`=COUNTIF(B3:B24,"*haircut*")`

The search range is the same and the criterion has been changed to counting cells that contain "*haircut*". The wildcard asterisks specify that the cells to be included in the count can also contain any other text but must include "haircut". We are given 6 cells as the count:

### Case Sensitive Match

We promised a case-sensitive search and count so here we go. We will be exacting our search with the EXACT function. How wholesome of us. The EXACT function checks two text strings for exact similarity, also taking care of case sensitivity. For a count, we will use the SUMPRODUCT function like so:

`=SUMPRODUCT(--EXACT("Haircut/Trim",B3:B24))`

The EXACT function checks B3:B24 for exact matches with the text "Haircut/Trim" and spills the result into TRUE for identical text and FALSE otherwise. TRUE and FALSE are changed into 1 and 0 with the double negative signs. Finally, the SUMPRODUCT function puts all the 1s together to give us the count of 6 perfectly matched cells.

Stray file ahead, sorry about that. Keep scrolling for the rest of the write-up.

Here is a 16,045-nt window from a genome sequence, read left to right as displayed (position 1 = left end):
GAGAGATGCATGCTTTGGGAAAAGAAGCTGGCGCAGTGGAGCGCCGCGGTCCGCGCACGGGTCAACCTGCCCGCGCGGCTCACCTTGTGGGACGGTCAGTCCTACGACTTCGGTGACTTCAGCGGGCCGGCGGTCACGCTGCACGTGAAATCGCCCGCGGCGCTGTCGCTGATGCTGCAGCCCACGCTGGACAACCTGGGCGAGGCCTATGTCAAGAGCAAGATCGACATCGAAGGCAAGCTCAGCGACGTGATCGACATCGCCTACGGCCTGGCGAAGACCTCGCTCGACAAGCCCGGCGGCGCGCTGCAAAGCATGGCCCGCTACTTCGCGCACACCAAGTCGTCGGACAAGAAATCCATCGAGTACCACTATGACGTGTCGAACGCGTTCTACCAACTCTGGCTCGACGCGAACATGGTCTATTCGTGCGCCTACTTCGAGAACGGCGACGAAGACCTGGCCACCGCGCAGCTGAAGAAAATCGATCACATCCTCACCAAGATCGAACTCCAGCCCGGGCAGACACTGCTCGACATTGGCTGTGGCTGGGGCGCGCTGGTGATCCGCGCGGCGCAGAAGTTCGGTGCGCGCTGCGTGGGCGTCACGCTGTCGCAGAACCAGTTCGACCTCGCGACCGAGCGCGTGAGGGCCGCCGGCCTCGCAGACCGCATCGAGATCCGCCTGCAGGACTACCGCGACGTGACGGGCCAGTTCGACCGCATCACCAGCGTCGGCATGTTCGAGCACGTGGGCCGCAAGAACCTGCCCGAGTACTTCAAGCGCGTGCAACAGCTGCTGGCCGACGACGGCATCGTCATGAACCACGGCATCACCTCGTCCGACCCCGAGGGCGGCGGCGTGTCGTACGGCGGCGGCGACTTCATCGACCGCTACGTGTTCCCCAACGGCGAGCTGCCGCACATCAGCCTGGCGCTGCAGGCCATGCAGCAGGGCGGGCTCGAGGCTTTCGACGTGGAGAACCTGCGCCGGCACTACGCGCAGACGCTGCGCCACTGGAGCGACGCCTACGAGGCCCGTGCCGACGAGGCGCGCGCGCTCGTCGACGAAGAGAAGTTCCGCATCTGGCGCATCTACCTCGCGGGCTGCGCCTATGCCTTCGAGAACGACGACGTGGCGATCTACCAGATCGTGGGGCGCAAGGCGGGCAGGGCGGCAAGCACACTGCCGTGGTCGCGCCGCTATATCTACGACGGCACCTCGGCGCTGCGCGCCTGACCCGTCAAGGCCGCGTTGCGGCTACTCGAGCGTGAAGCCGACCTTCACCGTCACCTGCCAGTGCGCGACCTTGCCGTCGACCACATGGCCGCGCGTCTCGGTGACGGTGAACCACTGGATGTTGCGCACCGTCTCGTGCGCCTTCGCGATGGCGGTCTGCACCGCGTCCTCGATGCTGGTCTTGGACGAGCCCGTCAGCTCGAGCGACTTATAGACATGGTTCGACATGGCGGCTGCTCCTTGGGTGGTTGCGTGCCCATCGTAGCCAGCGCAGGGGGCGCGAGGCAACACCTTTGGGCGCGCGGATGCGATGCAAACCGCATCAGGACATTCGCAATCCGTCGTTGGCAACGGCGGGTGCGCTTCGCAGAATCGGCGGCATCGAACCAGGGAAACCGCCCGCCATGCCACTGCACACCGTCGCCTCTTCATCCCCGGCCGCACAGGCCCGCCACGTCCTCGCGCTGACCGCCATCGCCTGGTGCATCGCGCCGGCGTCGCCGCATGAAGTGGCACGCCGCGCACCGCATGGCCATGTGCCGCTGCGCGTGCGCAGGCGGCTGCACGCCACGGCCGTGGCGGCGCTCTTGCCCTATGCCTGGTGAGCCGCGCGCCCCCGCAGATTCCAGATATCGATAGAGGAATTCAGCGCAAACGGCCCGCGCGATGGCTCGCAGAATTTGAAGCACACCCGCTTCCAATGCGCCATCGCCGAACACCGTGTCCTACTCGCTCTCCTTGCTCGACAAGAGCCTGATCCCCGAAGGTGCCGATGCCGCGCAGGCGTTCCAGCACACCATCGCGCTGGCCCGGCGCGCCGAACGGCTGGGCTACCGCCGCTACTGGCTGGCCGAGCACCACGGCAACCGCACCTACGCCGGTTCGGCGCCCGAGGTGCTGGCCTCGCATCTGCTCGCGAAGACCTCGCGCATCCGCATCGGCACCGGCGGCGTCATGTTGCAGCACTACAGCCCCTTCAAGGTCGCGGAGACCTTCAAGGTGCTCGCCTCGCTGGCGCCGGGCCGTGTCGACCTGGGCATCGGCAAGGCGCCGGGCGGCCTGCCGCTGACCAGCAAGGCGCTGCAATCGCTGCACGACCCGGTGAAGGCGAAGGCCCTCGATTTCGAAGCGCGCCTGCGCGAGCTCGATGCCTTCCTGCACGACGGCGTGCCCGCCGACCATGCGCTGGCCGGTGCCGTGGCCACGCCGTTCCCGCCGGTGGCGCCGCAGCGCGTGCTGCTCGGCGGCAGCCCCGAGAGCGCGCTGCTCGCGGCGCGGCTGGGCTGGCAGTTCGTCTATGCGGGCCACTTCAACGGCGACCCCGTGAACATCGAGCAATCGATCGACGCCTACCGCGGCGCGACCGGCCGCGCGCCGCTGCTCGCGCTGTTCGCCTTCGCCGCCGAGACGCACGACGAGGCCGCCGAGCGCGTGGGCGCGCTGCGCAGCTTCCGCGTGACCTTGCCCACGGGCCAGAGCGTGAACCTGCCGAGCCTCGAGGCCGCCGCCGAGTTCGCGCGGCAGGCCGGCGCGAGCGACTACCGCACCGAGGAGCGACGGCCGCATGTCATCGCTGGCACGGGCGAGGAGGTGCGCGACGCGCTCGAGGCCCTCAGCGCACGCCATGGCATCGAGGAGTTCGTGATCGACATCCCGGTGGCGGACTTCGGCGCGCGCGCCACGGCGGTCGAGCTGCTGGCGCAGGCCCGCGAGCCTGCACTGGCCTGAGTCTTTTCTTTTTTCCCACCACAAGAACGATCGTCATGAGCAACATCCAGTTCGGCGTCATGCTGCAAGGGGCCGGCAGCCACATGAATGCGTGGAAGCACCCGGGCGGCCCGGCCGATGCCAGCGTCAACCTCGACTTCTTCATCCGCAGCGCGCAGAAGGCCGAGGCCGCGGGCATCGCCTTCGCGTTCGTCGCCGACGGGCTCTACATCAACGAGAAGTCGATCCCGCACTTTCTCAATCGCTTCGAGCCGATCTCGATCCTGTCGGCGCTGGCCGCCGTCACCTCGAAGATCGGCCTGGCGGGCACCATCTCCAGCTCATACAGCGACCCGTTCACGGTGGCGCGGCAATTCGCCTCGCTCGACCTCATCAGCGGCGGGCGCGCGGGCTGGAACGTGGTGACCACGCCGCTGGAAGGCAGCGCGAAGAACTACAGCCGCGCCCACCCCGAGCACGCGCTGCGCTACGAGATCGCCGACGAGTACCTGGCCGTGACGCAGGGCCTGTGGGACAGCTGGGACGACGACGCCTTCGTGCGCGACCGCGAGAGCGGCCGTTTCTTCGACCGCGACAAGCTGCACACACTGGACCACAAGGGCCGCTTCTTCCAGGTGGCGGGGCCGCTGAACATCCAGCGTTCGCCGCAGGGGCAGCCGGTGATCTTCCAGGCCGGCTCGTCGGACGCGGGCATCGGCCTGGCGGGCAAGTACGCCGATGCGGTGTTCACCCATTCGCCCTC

## Method #3 – Using VBA

Having used a few functions, we can give codes a go using VBA to count cells with text in Excel. VBA will program the count for us, and we can choose to receive the result in a message box, as you will see that we have done in this case. The code you will require for VBA to perform the text cell count is given in the instructions below.

• Select the cells where you want to conduct the count.
• Press the Alt + F11 keys to open the Visual Basic You can also do this using the Developer tab if you have enabled it. Click on the Visual Basic icon.